May 11 – 16, 2014
Casino Conference Centre
Europe/Prague timezone

Excitation functions for production of rutherfordium isotopes in the 248Cm + 18O reaction

May 12, 2014, 2:45 PM
Red Hall (Casino Conference Centre)

Red Hall

Casino Conference Centre

Reitenbergerova 4/95, Mari&#225;nsk&#233; L&#225;zn&#283;, Czech Republic <font color=white>
Verbal Chemistry of Actinide and Trans-actinide Elements Chemistry of Actinide and Trans-actinide Elements 1


Mr Masashi Murakami (Nishina Center, RIKEN)


Rutherfordium-261 (261aRf; T1/2 = 68s) has been used in chemical studies of element 104, Rf [1]. In recent years, it was reported that there exists a spontaneously-fissioning (SF) isomer (261bRf; T1/2 = 2.6 s) in 261Rf [2-6]. On the other hand, a SF isomer with the similar half-life of 2.1 s also had been reported as 262Rf (T1/2 = 47 ms) [7,8]. It is possible that these two SF isomers are the same and one of these is misassigned. In this work, the excitation functions of Rf isotopes in the 248Cm + 18O reaction were measured to clarify the ambiguity on the assignment of the fissioning isomers in 261,262Rf [9]. Rutherfordium isotopes were produced by bombarding the 248Cm target with an 18O beam supplied from the RIKEN linear accelerator. The beam energies were 88.2, 90.2, 94.8, and 101.3 MeV at the center of the target. A gas-filled recoil ion separator (GARIS) was used to separate the evaporation residues (ERs) in-flight from the incident particles and majority of by-products. ERs were then implanted into a position-sensitive Si strip detector mounted at the focal plane of GARIS. The beam on-off method was applied to measure the decay events of Rf isotopes under low background conditions. At each beam energy, beam on-off periods were set to 6 s-6 s and 0.1 s-0.1 s. The shape of the measured excitation function of 261aRf agreed with the previously reported one [10]. The excitation function of a-few-second SF nuclide exhibited the maximum cross section at 94.8MeV, and the shape of the excitation function was almost the same as that of 261aRf. On the other hand, short-lived SF decays were observed at 88.2 MeV and 101.3 MeV, and they were assigned to 262Rf and 260Rf, respectively. Such the short-lived SF decay was not observed at 94.8MeV. Therefore, we concluded that a-few-second SF nuclide previously assigned to both 261bRf and 262Rf is not 262Rf but 261bRf. References [1] M. Schädel, Angew. Chem. Int. Ed. 45, 368 (2006). [2] S. Hofmann et al., Eur. Phys. J. A 14, 147 (2002). [3] J. Dvorak et al., Phys. Rev. Lett. 97, 242501 (2006). [4] J. Dvorak et al., Phys. Rev. Lett. 100, 132503 (2008). [5] H. Haba et al., Phys. Rev. C 83, 034602 (2011). [6] H. Haba et al., Phys. Rev. C 85, 024611 (2012). [7] L. P. Somerville et al., Phys. Rev. C 31, 1801 (1985). [8] M. R. Lane et al., Phys. Rev. C 53, 2893 (1996). [9] M. Murakami et al., Phys. Rev. C 88, 024618 (2013). [10] Y. Nagame et al., J. Nucl. Radiochem. Sci. 3, 85 (2002).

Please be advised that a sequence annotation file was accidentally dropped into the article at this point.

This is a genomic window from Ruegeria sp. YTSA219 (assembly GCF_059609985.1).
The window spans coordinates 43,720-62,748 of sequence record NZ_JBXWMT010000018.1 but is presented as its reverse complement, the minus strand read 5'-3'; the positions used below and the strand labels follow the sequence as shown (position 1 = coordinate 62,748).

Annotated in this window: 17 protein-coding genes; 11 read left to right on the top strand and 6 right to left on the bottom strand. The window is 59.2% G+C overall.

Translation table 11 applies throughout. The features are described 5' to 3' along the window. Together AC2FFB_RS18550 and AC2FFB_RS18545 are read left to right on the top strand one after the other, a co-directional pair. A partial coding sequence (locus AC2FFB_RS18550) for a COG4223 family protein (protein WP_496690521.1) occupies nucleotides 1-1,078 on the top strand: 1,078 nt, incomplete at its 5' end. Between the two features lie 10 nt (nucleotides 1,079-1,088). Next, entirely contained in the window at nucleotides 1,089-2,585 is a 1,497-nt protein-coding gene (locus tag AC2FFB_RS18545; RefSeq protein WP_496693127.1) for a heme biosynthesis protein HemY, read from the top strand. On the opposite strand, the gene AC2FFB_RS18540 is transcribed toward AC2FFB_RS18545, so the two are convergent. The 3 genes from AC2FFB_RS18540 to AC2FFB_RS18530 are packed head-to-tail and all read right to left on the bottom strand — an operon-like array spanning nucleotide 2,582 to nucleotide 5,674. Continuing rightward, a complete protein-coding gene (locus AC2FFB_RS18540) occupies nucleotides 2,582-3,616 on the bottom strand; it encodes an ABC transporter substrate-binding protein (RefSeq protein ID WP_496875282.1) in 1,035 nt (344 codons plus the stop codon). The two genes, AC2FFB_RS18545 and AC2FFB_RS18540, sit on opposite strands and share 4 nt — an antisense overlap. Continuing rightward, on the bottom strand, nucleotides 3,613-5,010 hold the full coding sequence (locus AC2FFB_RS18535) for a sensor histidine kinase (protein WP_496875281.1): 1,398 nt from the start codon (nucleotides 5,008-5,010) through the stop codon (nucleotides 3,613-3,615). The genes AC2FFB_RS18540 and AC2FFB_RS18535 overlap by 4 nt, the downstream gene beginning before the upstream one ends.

Primary author

Mr Masashi Murakami (Nishina Center, RIKEN)


Dr Akira Yoneda (Nishina Center, RIKEN) Dr Daiya Kaji (Nishina Center, RIKEN) Prof. Hidetoshi Kikunaga (Tohoku University) Mr Hirohumi Murayama (Niigata University) Dr Hiromitsu Haba (Nishina Center, RIKEN) Prof. Hisaaki Kudo (Niigata University) Prof. Kosuke Morita (Nishina Center, RIKEN) Dr Kouji Morimoto (Nishina Center, RIKEN) Prof. Shin-ichi Goto (Niigata University) Dr Takayuki Sumita (Nishina Center, RIKEN) Dr Tetsuya Sato (Japan Atomic Energy Agency) Dr Yoshitaka Kasamatsu (Osaka University) Dr Yuki Kudou (Nishina Center, RIKEN)

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